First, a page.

AMARANTH, Amaranthus species
Amaranthus sp. is a member of the Amaranthacea family
Other names are Callalou (Jamaica), Bitekuteku (Congo), and Amarante (France)
Origin and Botany
Amaranths originated in Western Central and South America. The amaranth plants are better known for the grain producing species. Nevertheless, there are cultivars grown for leaves. Leafy vegetables amaranths are plants of African, Southeast Asian, and Central American origin. Leafy vegetable amaranth species include Amaranthus tricolor, A. lividus, A. dubius, A. gangeticus, A. blitum, and A. hybridus. A caudatus is the most important grain species, but can also be eaten as a leafy vegetable when harvested as young seedlings.
Market and Uses
Leafy vegetable amaranths are usually sold in international and/or specialty food stores in the U.S. Though imported from Asia, Africa, and Central America, vegetable amaranths are currently grown in the U.S. At the University of Maryland Central Maryland Research and Education Center (CMREC), Upper Marlboro facility, scientists have reported yields of 5,000 lbs per acre.
Amaranth leaves are a good source of protein, pro-vitamin A, vitamin C, and fiber. They are usually fried or cooked with tomatoes, onions and bell peppers, and served as a condiment with meat or fish. Young amaranth leaves are served raw in a salad dish.
Edible Amaranth, Ethnic Produce Research Project at CMREC, Upper Marlboro, University of Maryland.
The amaranth plants grow on a wide range of soils. Slightly acid sandy loams combined with a good drainage are preferred. Root systems are generally sparse. Like any tropical crops, amaranths are frost sensitive and require warm weather. They are, however, drought tolerant.
Most leafy vegetable amaranths measure about 1-4 feet tall and produce numerous small flowers on terminal and axillary spikes. Although individual seed are very small, amaranth plants produce abundant edible seed, which have high protein and oil content. The grain amaranths are more productive seed producers than vegetable amaranths.
Disease concerns include leaf spot, and white rust caused by Pythium, and Cercospora. In addition, chewing insects and nematodes cause damage to amaranth plants.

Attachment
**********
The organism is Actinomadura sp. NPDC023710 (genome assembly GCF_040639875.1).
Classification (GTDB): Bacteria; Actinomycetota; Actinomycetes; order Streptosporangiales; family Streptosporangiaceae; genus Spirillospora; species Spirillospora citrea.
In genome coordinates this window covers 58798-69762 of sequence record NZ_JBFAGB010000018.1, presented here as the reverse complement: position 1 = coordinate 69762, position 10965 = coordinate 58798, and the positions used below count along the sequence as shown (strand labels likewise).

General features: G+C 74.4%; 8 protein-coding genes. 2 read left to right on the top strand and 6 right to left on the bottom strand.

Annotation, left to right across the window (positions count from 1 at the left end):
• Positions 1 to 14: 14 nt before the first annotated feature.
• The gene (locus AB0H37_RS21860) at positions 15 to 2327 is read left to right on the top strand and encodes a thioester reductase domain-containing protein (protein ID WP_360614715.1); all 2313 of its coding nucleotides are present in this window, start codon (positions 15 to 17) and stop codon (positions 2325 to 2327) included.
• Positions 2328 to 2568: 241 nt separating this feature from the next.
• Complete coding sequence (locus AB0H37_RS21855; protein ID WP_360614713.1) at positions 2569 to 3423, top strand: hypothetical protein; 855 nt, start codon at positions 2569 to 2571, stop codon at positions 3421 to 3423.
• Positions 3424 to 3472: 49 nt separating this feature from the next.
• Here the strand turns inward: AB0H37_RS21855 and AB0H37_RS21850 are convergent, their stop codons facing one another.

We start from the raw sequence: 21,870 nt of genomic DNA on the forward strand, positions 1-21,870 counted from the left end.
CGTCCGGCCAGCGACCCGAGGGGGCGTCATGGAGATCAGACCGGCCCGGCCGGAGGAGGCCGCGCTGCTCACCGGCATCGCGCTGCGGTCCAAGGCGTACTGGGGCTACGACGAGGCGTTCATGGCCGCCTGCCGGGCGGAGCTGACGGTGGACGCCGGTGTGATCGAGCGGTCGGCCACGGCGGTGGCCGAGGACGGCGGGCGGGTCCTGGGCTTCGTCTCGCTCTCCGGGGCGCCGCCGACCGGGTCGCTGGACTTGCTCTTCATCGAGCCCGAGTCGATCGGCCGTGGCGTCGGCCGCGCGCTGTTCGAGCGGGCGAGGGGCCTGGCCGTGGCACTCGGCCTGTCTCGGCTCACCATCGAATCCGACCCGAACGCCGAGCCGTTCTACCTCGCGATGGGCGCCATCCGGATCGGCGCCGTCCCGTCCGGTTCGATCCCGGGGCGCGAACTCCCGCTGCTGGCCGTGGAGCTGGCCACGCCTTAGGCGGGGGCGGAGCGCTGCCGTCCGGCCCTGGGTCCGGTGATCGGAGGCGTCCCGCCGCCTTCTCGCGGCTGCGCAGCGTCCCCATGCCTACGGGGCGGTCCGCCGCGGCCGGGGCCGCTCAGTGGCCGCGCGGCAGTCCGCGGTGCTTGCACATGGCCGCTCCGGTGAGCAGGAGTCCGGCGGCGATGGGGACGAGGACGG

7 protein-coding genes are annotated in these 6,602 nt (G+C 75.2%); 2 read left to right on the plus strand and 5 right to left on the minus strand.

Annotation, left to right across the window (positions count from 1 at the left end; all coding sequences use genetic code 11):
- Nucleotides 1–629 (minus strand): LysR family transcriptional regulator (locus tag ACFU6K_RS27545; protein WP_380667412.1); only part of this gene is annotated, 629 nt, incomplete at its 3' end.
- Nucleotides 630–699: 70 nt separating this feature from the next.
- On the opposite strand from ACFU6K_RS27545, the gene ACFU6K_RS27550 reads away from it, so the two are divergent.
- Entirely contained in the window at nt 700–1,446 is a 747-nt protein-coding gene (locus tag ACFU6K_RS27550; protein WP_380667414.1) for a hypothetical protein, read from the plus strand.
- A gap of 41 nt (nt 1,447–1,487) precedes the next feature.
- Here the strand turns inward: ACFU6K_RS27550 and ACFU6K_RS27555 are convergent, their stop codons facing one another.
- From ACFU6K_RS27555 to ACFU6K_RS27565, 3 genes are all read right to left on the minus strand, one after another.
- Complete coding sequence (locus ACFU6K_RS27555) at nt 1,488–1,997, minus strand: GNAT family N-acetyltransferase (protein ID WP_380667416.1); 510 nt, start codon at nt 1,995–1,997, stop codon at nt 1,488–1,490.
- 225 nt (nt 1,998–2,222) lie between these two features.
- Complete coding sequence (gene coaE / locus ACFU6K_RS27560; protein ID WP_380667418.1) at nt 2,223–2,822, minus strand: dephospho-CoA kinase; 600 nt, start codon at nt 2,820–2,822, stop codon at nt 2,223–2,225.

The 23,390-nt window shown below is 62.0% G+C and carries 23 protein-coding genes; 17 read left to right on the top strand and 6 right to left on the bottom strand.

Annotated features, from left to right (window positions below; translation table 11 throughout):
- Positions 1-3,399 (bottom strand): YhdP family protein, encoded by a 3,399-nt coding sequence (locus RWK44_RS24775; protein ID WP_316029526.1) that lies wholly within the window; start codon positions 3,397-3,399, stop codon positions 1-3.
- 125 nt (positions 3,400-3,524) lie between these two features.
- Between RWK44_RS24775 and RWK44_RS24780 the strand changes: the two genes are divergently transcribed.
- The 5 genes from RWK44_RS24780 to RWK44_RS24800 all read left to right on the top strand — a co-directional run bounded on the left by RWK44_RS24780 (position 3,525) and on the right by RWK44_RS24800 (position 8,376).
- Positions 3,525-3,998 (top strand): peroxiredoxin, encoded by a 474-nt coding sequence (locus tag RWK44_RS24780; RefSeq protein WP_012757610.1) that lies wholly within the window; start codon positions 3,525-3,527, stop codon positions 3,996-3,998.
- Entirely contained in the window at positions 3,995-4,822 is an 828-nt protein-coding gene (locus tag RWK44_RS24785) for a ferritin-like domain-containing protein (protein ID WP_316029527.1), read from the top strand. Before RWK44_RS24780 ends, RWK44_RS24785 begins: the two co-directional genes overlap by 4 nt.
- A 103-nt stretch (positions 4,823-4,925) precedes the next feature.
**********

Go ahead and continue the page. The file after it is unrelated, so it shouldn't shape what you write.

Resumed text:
Propagation and Plant Spacing
Vegetable amaranths are usually seed propagated. However, a common practice is to thinly sow or broadcast seed and about 30 days later, thinned and surplus seedlings are used for transplants. Periodic applications of fertilizer are recommended to encourage vegetative growth and high yields.
Harvest and Postharvest
Vegetable amaranths are pulled with roots when they are 1 month old and thereafter. Another method consists of partial leaf removal intended to allow for re-growth of plants for successive harvesting.
Frequent harvesting, every 7-10 days, tends to delay flowering and encourages new shoot and leaf growth. Postharvest life of amaranth vegetables is relatively short because of rapid wilting of the tender foliage.
Specialty Produce Seed Sources
Johnny’s Selected Seeds
1 Foss Hill Road, RR 1, Box 2530
Albion, ME 04910-9731
(207) 437-4395 Fax (800) 437-4290
Info: (207) 437-4357
A variety of ethnic/specialty vegetables and herbs.
Nichols Garden Nursery
1190 North Pacific Highway
Albany, OR 97321-4580
(541) 928-9280 Fax (541) 967-8406
Broad selection of ethnic/specialty herbs and vegetables.
Rubatzky, V. and M. Yamaguchi. World Vegetables: Principles, Production, and Nutritive Values, Second Edition.1997, New York.
Note: Ethnic vegetable project was funded by Tri-County Council for Southern Maryland
and Maryland Department of Agriculture
S.Tubene, D. Myers, and C.Pergerson
University of Maryland Cooperative Extension
For additional information, please contact your local county office.
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